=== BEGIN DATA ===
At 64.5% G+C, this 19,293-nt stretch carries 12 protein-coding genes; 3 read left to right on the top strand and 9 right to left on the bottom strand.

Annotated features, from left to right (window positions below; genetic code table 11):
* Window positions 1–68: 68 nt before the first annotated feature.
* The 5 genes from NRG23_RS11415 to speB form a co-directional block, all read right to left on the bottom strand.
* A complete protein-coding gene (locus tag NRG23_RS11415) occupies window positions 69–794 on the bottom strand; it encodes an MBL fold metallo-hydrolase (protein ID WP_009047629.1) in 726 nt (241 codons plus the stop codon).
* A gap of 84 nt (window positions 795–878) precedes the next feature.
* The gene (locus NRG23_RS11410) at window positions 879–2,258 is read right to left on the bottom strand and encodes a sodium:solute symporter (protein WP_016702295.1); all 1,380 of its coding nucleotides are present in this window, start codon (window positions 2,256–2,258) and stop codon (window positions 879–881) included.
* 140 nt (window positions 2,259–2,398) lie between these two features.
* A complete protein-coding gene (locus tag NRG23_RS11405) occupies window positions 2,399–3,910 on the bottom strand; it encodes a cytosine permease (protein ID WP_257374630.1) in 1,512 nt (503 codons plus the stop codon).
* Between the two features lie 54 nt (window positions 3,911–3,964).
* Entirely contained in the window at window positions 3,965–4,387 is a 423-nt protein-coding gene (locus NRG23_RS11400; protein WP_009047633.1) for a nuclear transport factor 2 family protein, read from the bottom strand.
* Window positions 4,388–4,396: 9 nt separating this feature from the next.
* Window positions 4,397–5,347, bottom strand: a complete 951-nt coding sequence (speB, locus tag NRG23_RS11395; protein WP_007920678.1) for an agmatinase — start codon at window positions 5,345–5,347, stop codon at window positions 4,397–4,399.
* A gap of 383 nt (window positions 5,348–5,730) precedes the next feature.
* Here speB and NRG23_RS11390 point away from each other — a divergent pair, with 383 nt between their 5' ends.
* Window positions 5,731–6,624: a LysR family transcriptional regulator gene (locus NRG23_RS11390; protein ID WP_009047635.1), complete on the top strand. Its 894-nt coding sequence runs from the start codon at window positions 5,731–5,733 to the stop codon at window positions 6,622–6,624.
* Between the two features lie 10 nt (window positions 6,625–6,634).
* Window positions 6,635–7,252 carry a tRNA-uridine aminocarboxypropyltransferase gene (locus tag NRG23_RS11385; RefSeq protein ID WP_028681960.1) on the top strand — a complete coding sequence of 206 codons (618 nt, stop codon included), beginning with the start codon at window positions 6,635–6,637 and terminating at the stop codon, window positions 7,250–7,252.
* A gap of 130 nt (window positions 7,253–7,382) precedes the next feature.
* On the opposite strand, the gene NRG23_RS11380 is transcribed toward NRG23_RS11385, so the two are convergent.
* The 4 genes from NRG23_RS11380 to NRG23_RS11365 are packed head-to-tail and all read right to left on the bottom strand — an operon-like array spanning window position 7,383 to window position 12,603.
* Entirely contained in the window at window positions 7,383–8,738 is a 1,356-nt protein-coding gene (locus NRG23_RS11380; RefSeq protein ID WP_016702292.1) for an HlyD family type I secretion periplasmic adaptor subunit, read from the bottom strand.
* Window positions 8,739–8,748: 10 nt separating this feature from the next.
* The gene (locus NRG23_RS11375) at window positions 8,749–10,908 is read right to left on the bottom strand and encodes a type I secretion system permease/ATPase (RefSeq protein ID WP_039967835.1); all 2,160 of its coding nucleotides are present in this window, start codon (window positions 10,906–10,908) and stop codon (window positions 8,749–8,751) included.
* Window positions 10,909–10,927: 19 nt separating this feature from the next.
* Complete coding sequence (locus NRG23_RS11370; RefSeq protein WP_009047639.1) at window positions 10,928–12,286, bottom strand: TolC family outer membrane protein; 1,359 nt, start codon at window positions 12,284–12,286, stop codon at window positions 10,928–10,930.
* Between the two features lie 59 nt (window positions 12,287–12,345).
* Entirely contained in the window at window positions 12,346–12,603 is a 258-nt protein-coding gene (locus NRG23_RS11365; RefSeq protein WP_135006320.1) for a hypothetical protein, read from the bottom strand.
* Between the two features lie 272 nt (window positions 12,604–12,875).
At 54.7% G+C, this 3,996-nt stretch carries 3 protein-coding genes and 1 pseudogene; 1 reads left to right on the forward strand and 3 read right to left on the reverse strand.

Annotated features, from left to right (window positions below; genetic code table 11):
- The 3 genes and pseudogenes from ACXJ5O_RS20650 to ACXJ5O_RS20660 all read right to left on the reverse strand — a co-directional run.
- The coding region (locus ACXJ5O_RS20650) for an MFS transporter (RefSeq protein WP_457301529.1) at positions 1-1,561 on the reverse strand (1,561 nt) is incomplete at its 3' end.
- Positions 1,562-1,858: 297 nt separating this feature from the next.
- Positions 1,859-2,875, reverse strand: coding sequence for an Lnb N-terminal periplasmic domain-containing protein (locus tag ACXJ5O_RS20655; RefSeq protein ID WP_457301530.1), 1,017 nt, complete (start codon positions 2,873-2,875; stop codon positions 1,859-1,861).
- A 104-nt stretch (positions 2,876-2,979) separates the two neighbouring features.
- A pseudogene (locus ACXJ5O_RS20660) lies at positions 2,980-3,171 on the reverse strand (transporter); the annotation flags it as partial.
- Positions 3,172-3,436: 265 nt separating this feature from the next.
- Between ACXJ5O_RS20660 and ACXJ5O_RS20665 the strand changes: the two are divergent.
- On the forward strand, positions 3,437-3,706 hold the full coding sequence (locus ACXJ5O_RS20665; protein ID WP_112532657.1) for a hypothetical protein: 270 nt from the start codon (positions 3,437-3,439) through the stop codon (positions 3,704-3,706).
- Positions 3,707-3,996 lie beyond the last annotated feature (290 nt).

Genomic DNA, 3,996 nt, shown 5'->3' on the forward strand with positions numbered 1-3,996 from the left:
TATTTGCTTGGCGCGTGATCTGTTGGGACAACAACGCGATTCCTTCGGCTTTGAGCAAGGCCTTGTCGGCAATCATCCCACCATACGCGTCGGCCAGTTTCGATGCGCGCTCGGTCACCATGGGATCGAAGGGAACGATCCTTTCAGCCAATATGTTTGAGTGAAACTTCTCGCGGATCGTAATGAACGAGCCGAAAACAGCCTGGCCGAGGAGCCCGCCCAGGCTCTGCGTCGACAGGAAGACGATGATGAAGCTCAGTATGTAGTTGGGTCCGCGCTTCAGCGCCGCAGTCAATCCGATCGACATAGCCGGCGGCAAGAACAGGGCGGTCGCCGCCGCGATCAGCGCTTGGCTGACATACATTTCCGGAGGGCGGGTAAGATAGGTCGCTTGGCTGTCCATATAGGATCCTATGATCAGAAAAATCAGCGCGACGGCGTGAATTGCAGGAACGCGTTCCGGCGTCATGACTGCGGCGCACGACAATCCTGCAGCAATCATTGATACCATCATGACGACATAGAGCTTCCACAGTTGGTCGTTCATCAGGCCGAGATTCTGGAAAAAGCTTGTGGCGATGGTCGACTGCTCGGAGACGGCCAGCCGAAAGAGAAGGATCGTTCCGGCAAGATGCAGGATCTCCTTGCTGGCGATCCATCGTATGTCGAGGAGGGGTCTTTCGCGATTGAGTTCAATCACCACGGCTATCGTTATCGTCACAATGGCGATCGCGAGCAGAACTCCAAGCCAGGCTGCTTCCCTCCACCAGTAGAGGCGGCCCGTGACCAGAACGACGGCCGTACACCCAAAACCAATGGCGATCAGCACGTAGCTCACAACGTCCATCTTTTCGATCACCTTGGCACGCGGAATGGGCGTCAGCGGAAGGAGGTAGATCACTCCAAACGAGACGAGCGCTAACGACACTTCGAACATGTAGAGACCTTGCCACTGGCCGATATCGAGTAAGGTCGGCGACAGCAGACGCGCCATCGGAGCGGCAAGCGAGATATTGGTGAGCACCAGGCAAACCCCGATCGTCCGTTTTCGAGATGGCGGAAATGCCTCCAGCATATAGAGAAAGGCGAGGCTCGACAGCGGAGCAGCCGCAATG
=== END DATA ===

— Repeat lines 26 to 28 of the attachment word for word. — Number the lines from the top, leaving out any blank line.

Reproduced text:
* Complete coding sequence (locus NRG23_RS11370; RefSeq protein WP_009047639.1) at window positions 10,928–12,286, bottom strand: TolC family outer membrane protein; 1,359 nt, start codon at window positions 12,284–12,286, stop codon at window positions 10,928–10,930.
* Between the two features lie 59 nt (window positions 12,287–12,345).
* Entirely contained in the window at window positions 12,346–12,603 is a 258-nt protein-coding gene (locus NRG23_RS11365; RefSeq protein WP_135006320.1) for a hypothetical protein, read from the bottom strand.